Technically, there is no scientifically proven data that service dogs help veterans recover from PTSD. But that is changing thanks to the HABRI Foundation funding collaborative research between Purdue University and K9s for Warriors. The research, “Pilot Study of the Effects of Service Dogs on Mental Health and Wellness in War Veterans with PTSD” is to scientifically evaluate the therapeutic efficacy of K9s for Warriors service dogs on the mental health and wellness of military veterans suffering from PTSD. Initial evidence supports the theory which is important because passing The PAWS Act depends on it.
The PAWS Act — Requires the VA to Provide Service Dogs to Support Veterans with PTSD
The PAWS Act would require the Veteran’s Administration (VA) to fund service dogs as a treatment option for veterans suffering from PTSD, TBI and/or MST. Currently the Veteran’s Administration (VA) refuses to fund this, despite warrior testimonials saying the VA prescribed them a service dog.
The first introduction of the bill in April 2016 did not pass. Reintroduced in May 2017, now HR2327, if passed the bill would require the VA to grant a voucher to each qualifying veteran to take to any service dog organization of their choosing. The cost of training a service dog averages $27,000, prohibitive to non-profits, limiting the number of available dogs. With funding from the VA, veterans could find treatment sooner due to more available dogs with non-profits, such as K9s, having the necessary funds to provide dogs. In K9s early years, veterans had a two-year wait to start their training. With K9s success they’ve grown and the waitlist is now just under one year.
Every day at Camp K9 staff see the improvements in veterans who can attest that their symptoms improved with their service dogs. Many say they’ve completely stopped or greatly reduced the number of medications they take to treat their symptoms. Currently, that’s the VA’s answer to PTSD and other traumatic symptoms, medications.
With the passage of the bill there is a chance that there will be an increased demand for service dogs, but with additional funding available, service dog organizations will become better equipped to handle the demand. Also K9s for Warriors program could easily be reproduced elsewhere, with a second location providing more dogs. Camp K9 recently opened a new kennel and are hiring new staff to grow and adapt to meet veteran’s needs, with or without The PAWS Act. Please contact your representatives and encourage them to support the bill.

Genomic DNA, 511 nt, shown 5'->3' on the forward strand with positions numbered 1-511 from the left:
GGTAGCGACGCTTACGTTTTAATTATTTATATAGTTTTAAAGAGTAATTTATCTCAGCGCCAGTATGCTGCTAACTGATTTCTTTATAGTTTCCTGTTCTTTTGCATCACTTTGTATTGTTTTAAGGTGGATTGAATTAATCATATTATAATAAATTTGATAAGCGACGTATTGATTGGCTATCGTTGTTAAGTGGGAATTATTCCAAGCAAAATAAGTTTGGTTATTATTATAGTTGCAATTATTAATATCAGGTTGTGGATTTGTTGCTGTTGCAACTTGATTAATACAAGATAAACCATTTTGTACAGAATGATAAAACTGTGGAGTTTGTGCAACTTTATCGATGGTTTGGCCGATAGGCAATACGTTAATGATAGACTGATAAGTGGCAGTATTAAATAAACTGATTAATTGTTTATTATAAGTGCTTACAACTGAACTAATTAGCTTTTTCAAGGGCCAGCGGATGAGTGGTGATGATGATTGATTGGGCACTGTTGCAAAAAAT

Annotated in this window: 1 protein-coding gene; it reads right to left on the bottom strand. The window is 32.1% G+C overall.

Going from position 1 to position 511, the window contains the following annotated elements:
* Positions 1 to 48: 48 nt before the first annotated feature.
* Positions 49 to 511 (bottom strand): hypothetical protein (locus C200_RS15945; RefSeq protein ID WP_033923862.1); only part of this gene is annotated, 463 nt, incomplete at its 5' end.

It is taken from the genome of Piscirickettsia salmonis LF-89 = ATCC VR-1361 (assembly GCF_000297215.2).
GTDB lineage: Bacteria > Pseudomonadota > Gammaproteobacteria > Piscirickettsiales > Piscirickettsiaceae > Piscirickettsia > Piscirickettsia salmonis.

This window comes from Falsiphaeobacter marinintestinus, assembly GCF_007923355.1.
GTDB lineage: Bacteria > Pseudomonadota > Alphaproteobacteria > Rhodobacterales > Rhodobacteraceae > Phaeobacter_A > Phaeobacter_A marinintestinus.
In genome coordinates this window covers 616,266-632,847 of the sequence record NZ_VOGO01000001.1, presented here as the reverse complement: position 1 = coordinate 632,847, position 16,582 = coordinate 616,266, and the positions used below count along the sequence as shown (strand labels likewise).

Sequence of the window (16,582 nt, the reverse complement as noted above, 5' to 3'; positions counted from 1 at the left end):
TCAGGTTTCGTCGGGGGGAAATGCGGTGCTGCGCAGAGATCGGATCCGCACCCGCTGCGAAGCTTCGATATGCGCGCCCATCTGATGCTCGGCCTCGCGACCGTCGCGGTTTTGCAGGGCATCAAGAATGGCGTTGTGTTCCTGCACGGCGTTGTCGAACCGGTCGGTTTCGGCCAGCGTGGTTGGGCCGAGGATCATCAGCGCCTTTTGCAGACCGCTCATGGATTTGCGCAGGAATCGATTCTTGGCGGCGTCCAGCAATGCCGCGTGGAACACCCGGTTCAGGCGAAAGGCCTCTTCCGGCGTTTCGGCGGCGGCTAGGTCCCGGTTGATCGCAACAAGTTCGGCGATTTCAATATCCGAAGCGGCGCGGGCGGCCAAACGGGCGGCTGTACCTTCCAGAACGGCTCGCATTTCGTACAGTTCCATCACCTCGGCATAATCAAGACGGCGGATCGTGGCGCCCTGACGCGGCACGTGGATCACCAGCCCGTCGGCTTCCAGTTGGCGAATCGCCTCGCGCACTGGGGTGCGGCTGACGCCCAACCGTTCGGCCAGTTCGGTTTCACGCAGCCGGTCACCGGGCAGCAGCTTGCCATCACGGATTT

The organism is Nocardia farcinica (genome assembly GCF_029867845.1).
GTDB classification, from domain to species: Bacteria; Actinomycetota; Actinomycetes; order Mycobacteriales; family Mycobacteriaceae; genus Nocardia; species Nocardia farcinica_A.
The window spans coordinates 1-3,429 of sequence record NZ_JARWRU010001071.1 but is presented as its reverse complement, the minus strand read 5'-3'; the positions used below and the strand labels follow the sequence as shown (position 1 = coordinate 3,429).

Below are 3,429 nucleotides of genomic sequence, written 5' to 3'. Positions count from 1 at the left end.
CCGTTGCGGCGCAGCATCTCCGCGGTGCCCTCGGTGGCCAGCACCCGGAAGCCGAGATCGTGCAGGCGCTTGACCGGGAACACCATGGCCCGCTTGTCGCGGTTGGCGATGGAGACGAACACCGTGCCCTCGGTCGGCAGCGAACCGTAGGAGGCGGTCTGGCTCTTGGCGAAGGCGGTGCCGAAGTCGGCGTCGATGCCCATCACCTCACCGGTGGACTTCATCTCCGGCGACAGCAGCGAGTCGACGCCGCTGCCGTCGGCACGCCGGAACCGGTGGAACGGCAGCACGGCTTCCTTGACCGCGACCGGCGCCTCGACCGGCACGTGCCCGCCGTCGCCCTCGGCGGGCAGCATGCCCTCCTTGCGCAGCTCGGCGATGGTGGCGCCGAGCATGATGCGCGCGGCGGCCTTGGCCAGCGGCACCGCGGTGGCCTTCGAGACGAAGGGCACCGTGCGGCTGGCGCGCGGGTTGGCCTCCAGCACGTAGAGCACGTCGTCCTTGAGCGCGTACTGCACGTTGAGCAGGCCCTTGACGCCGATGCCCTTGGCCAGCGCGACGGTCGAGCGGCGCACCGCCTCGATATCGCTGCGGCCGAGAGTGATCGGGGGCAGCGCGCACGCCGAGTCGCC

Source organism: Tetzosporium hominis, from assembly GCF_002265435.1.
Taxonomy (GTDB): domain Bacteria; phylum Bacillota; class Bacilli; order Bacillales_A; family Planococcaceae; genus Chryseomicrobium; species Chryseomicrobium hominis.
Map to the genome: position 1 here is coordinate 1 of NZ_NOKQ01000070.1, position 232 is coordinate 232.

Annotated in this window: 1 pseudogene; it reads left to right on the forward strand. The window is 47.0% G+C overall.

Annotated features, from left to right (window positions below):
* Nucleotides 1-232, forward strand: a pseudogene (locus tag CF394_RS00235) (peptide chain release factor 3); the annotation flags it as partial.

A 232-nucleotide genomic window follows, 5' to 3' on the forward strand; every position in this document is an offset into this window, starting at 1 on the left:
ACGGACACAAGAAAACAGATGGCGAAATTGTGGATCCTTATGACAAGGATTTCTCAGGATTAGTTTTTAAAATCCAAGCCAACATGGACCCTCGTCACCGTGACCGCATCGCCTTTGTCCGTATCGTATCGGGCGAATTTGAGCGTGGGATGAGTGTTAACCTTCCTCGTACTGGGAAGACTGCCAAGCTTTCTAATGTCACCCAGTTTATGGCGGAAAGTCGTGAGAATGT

Camp K9’s Kennels — from Rescued Dog to Service Dog Helping Support Veterans with PTSD
Camp K9’s two kennels feature 61 climate-controlled stalls for the dogs and five enclosed dog parks for training exercises and play. There is also a bone-shaped dog pool for the dogs to enjoy. Sometimes after a long, hot training day, and it’s HOT at the camp, when the warriors return to camp the service dog vests come off (the dogs), allowing them to enjoy just being a dog, playing in the water with the others.
The large kennels all have doors to their outside enclosure, with important shade. When you enter the kennels for the first time, after disinfecting your shoes in a tray by the door, you know why you’re here. The dogs. The dog and urine smell hits you hard the first time you enter despite the tight restrictions on hygiene imposed in the kennels.
To the left of the main door is the quarantine kennels. New dogs are kept in quarantine for 10 days before being allowed to socialize with the other dogs. They also have a separate, outdoor area for walks.
It’s quiet when you first enter the kennels, but as soon as the dogs hear there are visitors the barking begins. The shower curtains used to cover the kennel doors helps to keep it quiet if they can’t see you. But, by the time we left they were all barking! The K9 trainers have office space upstairs from the kennels. There is also housing at Camp K9 as there is always a trainer on duty 24-hours a day.
There are other service dog organizations that provide dogs for veterans, K9s for Warriors is definitely not the only one. But, the care in what they do, from staff assigned to process the applications, getting to know the veterans, to the K9 trainers, getting to know the dogs they’re training, to the final match up of warrior and dog, spending so many man hours making sure it’s the right match. By the time a warrior graduates and leaves with his service dog to go home, he’s been personally touched by every staff member. This caring and personal involvement of every staff member at K9s for Warriors sets them apart in providing service dogs for veterans suffering from PTSD and other military trauma.
Disclaimer: As a member of Bayer Animal Health’s Pet Influencer Team I have the opportunity to learn first hand about the programs that Bayer supports and their products that protect the health of our pets. Bayer sponsored our team’s trip to Jacksonville, Florida to visit the K9s for Warriors camp. I only share information with our readers that we hope they will find beneficial.